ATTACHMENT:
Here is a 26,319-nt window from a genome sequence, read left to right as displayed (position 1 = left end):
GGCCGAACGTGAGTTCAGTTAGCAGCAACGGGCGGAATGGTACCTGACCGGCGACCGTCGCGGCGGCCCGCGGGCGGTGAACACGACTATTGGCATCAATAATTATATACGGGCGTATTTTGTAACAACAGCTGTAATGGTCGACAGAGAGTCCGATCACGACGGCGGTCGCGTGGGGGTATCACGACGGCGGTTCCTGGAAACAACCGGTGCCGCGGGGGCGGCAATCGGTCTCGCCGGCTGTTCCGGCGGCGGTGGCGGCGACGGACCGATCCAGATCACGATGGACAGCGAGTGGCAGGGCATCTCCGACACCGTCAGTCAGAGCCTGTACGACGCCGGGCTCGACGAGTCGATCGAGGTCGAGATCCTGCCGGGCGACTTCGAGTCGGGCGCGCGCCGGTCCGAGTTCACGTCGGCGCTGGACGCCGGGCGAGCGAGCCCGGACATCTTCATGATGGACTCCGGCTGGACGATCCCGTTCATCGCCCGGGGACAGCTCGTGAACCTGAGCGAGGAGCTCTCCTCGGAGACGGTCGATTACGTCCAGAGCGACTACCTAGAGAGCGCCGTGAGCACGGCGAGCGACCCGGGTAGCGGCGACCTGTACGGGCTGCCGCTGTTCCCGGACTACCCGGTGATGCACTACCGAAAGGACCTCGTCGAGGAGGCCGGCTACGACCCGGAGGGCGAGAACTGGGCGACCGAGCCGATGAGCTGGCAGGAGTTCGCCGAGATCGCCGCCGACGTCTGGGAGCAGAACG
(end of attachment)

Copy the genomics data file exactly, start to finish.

Here is a 26,319-nt window from a genome sequence, read left to right as displayed (position 1 = left end):
GGCCGAACGTGAGTTCAGTTAGCAGCAACGGGCGGAATGGTACCTGACCGGCGACCGTCGCGGCGGCCCGCGGGCGGTGAACACGACTATTGGCATCAATAATTATATACGGGCGTATTTTGTAACAACAGCTGTAATGGTCGACAGAGAGTCCGATCACGACGGCGGTCGCGTGGGGGTATCACGACGGCGGTTCCTGGAAACAACCGGTGCCGCGGGGGCGGCAATCGGTCTCGCCGGCTGTTCCGGCGGCGGTGGCGGCGACGGACCGATCCAGATCACGATGGACAGCGAGTGGCAGGGCATCTCCGACACCGTCAGTCAGAGCCTGTACGACGCCGGGCTCGACGAGTCGATCGAGGTCGAGATCCTGCCGGGCGACTTCGAGTCGGGCGCGCGCCGGTCCGAGTTCACGTCGGCGCTGGACGCCGGGCGAGCGAGCCCGGACATCTTCATGATGGACTCCGGCTGGACGATCCCGTTCATCGCCCGGGGACAGCTCGTGAACCTGAGCGAGGAGCTCTCCTCGGAGACGGTCGATTACGTCCAGAGCGACTACCTAGAGAGCGCCGTGAGCACGGCGAGCGACCCGGGTAGCGGCGACCTGTACGGGCTGCCGCTGTTCCCGGACTACCCGGTGATGCACTACCGAAAGGACCTCGTCGAGGAGGCCGGCTACGACCCGGAGGGCGAGAACTGGGCGACCGAGCCGATGAGCTGGCAGGAGTTCGCCGAGATCGCCGCCGACGTCTGGGAGCAGAACG